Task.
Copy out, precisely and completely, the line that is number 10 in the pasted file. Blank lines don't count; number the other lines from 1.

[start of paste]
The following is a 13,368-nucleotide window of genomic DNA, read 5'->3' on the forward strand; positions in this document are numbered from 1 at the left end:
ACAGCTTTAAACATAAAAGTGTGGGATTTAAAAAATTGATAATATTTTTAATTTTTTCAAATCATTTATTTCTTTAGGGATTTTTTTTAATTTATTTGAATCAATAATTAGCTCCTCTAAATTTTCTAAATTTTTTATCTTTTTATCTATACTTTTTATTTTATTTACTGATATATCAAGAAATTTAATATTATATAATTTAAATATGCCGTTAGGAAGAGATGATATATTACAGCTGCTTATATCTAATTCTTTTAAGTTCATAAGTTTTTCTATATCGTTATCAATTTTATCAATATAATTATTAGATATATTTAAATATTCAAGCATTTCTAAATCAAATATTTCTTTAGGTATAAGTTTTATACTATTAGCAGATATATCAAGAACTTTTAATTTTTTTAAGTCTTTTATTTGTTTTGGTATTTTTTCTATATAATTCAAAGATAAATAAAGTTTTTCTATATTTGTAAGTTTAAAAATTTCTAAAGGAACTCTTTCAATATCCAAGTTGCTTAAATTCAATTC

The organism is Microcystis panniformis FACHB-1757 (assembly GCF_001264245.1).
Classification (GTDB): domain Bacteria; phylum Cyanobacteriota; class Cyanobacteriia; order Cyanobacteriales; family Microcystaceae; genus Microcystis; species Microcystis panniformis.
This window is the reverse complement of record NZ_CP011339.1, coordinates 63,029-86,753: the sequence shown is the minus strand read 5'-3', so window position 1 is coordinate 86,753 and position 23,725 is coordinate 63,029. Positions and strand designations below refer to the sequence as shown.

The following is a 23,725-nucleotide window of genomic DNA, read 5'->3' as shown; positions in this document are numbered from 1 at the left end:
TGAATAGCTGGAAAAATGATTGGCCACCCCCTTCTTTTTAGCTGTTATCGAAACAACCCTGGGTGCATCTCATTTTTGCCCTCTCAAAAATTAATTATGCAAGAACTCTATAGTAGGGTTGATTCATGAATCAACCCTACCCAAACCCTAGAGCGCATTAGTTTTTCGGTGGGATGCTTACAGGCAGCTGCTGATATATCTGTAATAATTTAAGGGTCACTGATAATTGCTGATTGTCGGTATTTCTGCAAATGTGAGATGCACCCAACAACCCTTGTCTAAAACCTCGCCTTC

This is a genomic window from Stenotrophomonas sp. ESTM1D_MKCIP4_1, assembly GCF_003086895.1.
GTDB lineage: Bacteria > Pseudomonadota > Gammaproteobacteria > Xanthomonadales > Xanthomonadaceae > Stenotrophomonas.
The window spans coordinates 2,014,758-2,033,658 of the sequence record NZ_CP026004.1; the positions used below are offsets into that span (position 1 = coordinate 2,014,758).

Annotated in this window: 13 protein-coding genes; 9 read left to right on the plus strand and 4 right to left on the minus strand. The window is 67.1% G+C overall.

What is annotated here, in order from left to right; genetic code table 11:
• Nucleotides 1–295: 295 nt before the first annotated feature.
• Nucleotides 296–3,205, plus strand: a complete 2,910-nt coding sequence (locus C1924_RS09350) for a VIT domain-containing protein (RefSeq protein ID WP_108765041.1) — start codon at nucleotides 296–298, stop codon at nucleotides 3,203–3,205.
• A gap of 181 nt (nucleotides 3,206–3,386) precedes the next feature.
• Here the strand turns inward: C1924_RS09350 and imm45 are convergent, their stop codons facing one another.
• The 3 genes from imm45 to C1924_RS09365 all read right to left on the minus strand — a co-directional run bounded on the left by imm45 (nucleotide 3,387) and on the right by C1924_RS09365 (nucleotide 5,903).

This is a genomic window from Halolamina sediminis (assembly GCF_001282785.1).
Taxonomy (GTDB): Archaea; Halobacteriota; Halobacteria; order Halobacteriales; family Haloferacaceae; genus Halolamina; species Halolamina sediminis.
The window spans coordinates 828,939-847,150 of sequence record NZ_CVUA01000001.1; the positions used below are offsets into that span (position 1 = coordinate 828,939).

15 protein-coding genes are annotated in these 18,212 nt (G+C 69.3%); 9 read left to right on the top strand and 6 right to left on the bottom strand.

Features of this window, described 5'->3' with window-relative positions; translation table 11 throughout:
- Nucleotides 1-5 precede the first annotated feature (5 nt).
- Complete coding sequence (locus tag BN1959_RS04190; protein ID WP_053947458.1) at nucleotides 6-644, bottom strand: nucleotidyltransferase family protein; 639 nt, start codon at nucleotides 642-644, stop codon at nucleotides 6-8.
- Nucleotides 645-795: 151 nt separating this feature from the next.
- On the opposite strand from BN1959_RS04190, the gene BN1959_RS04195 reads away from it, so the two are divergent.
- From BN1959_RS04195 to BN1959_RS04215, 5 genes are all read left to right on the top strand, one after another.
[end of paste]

The window spans coordinates 2,014,758-2,033,658 of the sequence record NZ_CP026004.1; the positions used below are offsets into that span (position 1 = coordinate 2,014,758).